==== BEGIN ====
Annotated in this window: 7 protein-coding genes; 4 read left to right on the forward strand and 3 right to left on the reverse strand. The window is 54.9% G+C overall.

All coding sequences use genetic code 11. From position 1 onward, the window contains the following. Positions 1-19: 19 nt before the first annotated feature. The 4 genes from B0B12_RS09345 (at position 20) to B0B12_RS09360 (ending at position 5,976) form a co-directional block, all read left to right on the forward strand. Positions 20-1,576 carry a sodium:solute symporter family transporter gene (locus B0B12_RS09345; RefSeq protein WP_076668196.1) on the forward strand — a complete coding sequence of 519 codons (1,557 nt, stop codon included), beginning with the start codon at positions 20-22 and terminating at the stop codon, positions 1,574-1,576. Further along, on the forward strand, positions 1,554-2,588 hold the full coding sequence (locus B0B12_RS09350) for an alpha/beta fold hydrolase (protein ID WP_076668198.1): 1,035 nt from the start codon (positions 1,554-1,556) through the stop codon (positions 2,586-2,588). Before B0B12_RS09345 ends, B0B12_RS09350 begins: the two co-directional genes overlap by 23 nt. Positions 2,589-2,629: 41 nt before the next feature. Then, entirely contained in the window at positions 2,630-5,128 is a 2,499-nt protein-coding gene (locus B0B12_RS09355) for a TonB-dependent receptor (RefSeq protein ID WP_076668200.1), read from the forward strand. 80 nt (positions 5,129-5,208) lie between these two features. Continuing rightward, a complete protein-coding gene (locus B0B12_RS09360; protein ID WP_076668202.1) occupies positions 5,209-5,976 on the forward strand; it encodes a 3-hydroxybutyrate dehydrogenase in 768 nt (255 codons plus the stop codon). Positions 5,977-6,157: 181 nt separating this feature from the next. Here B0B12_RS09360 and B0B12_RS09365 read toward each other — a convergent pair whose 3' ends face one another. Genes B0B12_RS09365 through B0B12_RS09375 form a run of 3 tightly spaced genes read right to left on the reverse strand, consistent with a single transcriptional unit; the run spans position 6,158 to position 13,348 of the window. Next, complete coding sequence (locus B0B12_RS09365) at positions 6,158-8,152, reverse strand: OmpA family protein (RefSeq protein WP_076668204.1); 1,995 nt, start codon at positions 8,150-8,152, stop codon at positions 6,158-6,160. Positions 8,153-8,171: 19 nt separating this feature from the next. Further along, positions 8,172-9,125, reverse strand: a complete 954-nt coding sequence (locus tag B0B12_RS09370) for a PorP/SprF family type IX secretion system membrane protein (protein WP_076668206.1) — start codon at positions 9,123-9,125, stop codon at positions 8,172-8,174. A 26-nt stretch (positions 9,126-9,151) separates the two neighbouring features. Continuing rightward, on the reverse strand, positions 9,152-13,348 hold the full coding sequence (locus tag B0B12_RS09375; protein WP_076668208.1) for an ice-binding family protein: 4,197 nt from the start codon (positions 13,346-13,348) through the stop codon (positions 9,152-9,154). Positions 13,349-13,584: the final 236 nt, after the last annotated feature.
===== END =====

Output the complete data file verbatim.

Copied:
Annotated in this window: 7 protein-coding genes; 4 read left to right on the forward strand and 3 right to left on the reverse strand. The window is 54.9% G+C overall.

All coding sequences use genetic code 11. From position 1 onward, the window contains the following. Positions 1-19: 19 nt before the first annotated feature. The 4 genes from B0B12_RS09345 (at position 20) to B0B12_RS09360 (ending at position 5,976) form a co-directional block, all read left to right on the forward strand. Positions 20-1,576 carry a sodium:solute symporter family transporter gene (locus B0B12_RS09345; RefSeq protein WP_076668196.1) on the forward strand — a complete coding sequence of 519 codons (1,557 nt, stop codon included), beginning with the start codon at positions 20-22 and terminating at the stop codon, positions 1,574-1,576. Further along, on the forward strand, positions 1,554-2,588 hold the full coding sequence (locus B0B12_RS09350) for an alpha/beta fold hydrolase (protein ID WP_076668198.1): 1,035 nt from the start codon (positions 1,554-1,556) through the stop codon (positions 2,586-2,588). Before B0B12_RS09345 ends, B0B12_RS09350 begins: the two co-directional genes overlap by 23 nt. Positions 2,589-2,629: 41 nt before the next feature. Then, entirely contained in the window at positions 2,630-5,128 is a 2,499-nt protein-coding gene (locus B0B12_RS09355) for a TonB-dependent receptor (RefSeq protein ID WP_076668200.1), read from the forward strand. 80 nt (positions 5,129-5,208) lie between these two features. Continuing rightward, a complete protein-coding gene (locus B0B12_RS09360; protein ID WP_076668202.1) occupies positions 5,209-5,976 on the forward strand; it encodes a 3-hydroxybutyrate dehydrogenase in 768 nt (255 codons plus the stop codon). Positions 5,977-6,157: 181 nt separating this feature from the next. Here B0B12_RS09360 and B0B12_RS09365 read toward each other — a convergent pair whose 3' ends face one another. Genes B0B12_RS09365 through B0B12_RS09375 form a run of 3 tightly spaced genes read right to left on the reverse strand, consistent with a single transcriptional unit; the run spans position 6,158 to position 13,348 of the window. Next, complete coding sequence (locus B0B12_RS09365) at positions 6,158-8,152, reverse strand: OmpA family protein (RefSeq protein WP_076668204.1); 1,995 nt, start codon at positions 8,150-8,152, stop codon at positions 6,158-6,160. Positions 8,153-8,171: 19 nt separating this feature from the next. Further along, positions 8,172-9,125, reverse strand: a complete 954-nt coding sequence (locus tag B0B12_RS09370) for a PorP/SprF family type IX secretion system membrane protein (protein WP_076668206.1) — start codon at positions 9,123-9,125, stop codon at positions 8,172-8,174. A 26-nt stretch (positions 9,126-9,151) separates the two neighbouring features. Continuing rightward, on the reverse strand, positions 9,152-13,348 hold the full coding sequence (locus tag B0B12_RS09375; protein WP_076668208.1) for an ice-binding family protein: 4,197 nt from the start codon (positions 13,346-13,348) through the stop codon (positions 9,152-9,154). Positions 13,349-13,584: the final 236 nt, after the last annotated feature.